The consequences of anecdotal reporting may be less disruptive, but they do carry the risk of slanting a story unnecessarily. And while a vivid anecdote may make for satisfying literature, it may not have any relevance to the life experiences of a majority of its readers.
Anecdotes are like appetizers, preparing the palate for the heavy meal to come. Some might prefer the lightest of introductions, a salad of tossed greens. Others might want to get right to the meat of the story. Leave the anecdotes for dessert.
Perhaps the best compromise is to have a hearty appetizer – a lead with both flair and substance. Forget the watercress; show me the shrimp!
The anecdote is intended to show how the news affects the lives of ordinary people. We have come to believe that the anecdote is more attractive to readers and viewers than the hard facts, numbers and statistics that mathematically challenged reporters and that editors feel are audience repellents.
The Missouri Group, four faculty members at the University of Missouri’s School of Journalism, put together a textbook called “News Reporting and Writing” (Bedford/St. Martin’s, sixth edition, 1999). They, like most contemporary journalists, are fans of good storytelling, the human angle, the telling episode.
“The ultimate treats, anecdotes are stories embedded in stories. … Whatever their tone, they should illustrate a point,” write Brian S. Brooks, Bruce Kennedy, Daryl R. Moen and Don Kennedy.
“If we want to engage our readers intellectually and emotionally, if we want to inform and entertain, we must use writing techniques that promise great things to come and then fulfill that promise,” they say.
And yet they acknowledge the importance of the traditional structure, which still dominates the vast majority of reportage:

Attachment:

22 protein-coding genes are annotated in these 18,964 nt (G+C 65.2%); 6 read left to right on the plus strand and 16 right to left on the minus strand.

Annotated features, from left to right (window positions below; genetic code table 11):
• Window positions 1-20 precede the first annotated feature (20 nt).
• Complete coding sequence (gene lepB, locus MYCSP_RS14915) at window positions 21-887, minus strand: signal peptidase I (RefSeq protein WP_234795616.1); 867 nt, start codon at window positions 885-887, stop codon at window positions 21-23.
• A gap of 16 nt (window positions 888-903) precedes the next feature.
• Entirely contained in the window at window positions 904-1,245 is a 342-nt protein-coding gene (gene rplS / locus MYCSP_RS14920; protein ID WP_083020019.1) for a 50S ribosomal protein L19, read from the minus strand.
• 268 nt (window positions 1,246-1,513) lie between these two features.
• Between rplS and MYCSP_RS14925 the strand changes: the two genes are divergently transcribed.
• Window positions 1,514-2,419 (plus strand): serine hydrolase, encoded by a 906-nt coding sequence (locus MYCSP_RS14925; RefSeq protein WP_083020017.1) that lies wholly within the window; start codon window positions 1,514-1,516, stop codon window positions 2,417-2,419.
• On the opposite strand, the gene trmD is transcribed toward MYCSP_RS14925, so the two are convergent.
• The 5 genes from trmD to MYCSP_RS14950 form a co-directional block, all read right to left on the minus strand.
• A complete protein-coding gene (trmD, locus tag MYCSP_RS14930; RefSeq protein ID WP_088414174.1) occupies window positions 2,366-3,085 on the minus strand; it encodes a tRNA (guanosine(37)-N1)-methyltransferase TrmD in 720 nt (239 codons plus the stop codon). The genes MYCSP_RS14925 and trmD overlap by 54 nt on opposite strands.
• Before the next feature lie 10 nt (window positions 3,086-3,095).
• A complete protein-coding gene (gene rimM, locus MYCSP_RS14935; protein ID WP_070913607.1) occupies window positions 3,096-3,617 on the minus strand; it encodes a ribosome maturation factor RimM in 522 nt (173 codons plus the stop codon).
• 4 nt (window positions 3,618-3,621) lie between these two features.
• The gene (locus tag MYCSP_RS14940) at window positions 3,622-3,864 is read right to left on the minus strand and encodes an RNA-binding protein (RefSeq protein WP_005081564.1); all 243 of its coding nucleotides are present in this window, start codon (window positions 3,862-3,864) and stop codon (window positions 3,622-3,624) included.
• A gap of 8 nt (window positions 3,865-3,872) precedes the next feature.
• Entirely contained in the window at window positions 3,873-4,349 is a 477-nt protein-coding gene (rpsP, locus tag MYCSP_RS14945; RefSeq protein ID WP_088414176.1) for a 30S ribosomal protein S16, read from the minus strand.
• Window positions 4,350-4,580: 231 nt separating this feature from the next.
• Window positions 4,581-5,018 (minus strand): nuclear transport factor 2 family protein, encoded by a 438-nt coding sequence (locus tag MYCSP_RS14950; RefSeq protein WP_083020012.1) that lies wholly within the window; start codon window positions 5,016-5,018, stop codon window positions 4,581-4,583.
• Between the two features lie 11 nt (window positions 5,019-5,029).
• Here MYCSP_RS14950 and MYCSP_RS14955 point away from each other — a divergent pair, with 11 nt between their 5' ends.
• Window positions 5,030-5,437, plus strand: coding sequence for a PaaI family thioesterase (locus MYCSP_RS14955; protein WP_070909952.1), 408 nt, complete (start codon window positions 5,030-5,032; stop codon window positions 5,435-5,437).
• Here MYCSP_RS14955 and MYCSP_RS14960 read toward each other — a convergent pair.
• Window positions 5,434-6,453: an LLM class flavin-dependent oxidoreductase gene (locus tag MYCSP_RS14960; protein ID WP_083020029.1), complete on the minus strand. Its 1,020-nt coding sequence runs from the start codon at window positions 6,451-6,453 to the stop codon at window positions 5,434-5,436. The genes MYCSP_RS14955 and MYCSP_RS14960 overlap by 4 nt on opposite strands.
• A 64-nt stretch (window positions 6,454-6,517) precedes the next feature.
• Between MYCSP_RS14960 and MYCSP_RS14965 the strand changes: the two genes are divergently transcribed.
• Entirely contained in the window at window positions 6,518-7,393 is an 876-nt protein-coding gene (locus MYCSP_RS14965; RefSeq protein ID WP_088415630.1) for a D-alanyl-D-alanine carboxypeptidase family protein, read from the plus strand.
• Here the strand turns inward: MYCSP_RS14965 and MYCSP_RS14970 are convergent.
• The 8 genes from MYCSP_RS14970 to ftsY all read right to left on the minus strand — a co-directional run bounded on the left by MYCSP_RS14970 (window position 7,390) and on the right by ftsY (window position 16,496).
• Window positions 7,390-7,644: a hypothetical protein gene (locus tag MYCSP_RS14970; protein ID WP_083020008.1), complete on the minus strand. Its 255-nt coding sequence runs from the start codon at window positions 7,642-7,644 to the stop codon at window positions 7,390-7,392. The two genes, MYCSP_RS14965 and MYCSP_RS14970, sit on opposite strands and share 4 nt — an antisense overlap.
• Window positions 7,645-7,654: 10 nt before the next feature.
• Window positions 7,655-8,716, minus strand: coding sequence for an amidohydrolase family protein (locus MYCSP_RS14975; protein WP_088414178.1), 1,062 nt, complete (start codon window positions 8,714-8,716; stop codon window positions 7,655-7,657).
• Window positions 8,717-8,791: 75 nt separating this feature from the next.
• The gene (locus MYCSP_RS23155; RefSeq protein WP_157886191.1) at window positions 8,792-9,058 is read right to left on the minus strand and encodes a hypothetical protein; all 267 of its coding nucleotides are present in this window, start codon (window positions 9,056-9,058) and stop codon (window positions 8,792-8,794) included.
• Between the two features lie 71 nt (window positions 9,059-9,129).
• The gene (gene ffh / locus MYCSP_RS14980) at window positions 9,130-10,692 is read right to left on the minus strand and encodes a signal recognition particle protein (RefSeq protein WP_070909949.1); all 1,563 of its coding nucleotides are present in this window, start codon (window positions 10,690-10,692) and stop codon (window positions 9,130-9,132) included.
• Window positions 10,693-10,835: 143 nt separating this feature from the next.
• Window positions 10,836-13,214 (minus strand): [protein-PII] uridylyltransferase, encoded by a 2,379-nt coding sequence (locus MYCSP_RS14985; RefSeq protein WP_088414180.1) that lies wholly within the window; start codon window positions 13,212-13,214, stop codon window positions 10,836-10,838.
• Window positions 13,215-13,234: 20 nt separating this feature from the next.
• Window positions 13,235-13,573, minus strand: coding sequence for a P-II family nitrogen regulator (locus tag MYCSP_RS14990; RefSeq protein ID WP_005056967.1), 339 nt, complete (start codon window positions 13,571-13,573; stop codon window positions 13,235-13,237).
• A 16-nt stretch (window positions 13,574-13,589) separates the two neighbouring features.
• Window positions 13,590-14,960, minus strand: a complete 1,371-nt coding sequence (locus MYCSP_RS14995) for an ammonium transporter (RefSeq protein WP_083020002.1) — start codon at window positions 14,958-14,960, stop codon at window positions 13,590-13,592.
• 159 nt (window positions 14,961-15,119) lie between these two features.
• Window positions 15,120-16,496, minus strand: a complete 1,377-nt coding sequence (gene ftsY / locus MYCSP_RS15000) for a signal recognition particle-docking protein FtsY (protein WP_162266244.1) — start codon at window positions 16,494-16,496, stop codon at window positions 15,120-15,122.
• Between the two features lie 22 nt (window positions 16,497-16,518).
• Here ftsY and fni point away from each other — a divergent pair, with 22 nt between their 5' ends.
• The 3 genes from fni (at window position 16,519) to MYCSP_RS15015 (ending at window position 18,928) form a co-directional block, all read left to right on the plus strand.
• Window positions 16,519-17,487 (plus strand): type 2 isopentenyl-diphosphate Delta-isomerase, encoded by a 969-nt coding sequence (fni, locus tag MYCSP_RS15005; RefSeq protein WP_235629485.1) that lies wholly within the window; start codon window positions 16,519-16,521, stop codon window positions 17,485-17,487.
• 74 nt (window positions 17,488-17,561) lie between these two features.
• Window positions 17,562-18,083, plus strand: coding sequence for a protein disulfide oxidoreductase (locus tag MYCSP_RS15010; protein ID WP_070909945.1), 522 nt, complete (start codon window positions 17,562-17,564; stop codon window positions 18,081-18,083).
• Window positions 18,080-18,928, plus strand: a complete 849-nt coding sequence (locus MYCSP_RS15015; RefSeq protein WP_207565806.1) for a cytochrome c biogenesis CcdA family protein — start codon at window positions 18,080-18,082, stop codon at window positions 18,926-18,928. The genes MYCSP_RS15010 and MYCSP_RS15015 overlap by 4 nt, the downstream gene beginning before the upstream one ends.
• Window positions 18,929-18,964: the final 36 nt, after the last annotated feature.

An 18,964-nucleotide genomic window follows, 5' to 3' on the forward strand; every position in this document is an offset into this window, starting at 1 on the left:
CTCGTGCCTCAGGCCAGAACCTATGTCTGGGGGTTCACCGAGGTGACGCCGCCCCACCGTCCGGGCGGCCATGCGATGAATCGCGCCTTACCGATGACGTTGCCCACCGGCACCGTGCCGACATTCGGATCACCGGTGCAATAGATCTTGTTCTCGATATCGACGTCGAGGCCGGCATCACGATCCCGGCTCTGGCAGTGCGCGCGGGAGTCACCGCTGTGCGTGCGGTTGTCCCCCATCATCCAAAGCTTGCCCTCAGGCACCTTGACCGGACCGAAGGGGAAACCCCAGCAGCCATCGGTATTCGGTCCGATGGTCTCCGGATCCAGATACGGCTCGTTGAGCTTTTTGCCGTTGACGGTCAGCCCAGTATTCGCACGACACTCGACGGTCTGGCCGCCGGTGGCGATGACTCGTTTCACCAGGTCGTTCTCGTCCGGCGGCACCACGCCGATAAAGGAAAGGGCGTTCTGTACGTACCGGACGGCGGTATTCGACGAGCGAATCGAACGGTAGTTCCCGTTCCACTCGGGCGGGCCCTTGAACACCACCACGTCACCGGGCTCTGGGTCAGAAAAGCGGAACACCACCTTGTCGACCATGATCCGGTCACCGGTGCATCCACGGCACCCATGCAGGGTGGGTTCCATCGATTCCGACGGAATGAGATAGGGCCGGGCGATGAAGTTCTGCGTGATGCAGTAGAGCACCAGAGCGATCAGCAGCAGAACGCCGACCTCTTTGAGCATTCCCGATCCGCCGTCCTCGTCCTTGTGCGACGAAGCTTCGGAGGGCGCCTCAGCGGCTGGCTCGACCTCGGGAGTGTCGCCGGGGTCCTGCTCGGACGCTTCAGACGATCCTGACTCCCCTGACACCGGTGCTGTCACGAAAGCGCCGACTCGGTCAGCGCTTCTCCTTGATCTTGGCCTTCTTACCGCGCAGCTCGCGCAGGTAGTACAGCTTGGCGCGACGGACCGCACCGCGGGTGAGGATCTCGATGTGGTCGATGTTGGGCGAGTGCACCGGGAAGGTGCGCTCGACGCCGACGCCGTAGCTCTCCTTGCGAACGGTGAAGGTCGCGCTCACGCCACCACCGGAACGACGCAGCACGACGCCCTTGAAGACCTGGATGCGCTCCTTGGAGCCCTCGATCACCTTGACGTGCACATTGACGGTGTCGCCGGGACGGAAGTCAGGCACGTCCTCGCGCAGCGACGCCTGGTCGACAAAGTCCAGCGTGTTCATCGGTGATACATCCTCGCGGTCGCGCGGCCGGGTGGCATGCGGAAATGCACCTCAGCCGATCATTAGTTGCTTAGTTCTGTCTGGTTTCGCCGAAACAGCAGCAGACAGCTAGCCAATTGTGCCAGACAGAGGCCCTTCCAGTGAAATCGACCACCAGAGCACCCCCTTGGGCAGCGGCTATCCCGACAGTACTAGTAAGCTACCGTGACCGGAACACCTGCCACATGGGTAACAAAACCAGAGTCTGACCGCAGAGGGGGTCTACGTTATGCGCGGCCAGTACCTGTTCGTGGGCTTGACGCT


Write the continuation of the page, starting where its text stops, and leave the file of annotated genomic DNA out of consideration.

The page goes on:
“Frequently misdiagnosed as dying, the inverted pyramid has more lives than a cat. Perhaps because it is because the more people try to speed up the dissemination of information, the more valuable the inverted pyramid becomes.”
The use of storytelling is an effort to pitch news at an audience that is dwindling and drifting away. It’s all well and good to try to expand our readership base and our circulation numbers. But we shouldn’t be straining ourselves to write newspapers for people who don’t read them. We shouldn’t forget the loyal, habitual readers who got us where we are and who want their news told straight – meat and potatoes, without a lot of sauce and garnish.
The Internet has an advantage here. Online reporting, in addition to its endless and instantaneous access, requires the writer to tell the story quickly, without taking forever to sneak up on the subject.
This is what used to be wire-service style: A lot of no-nonsense facts, told quickly without a lot of creativity. But now even The Associated Press is demanding more enterprise and creativity from its writers.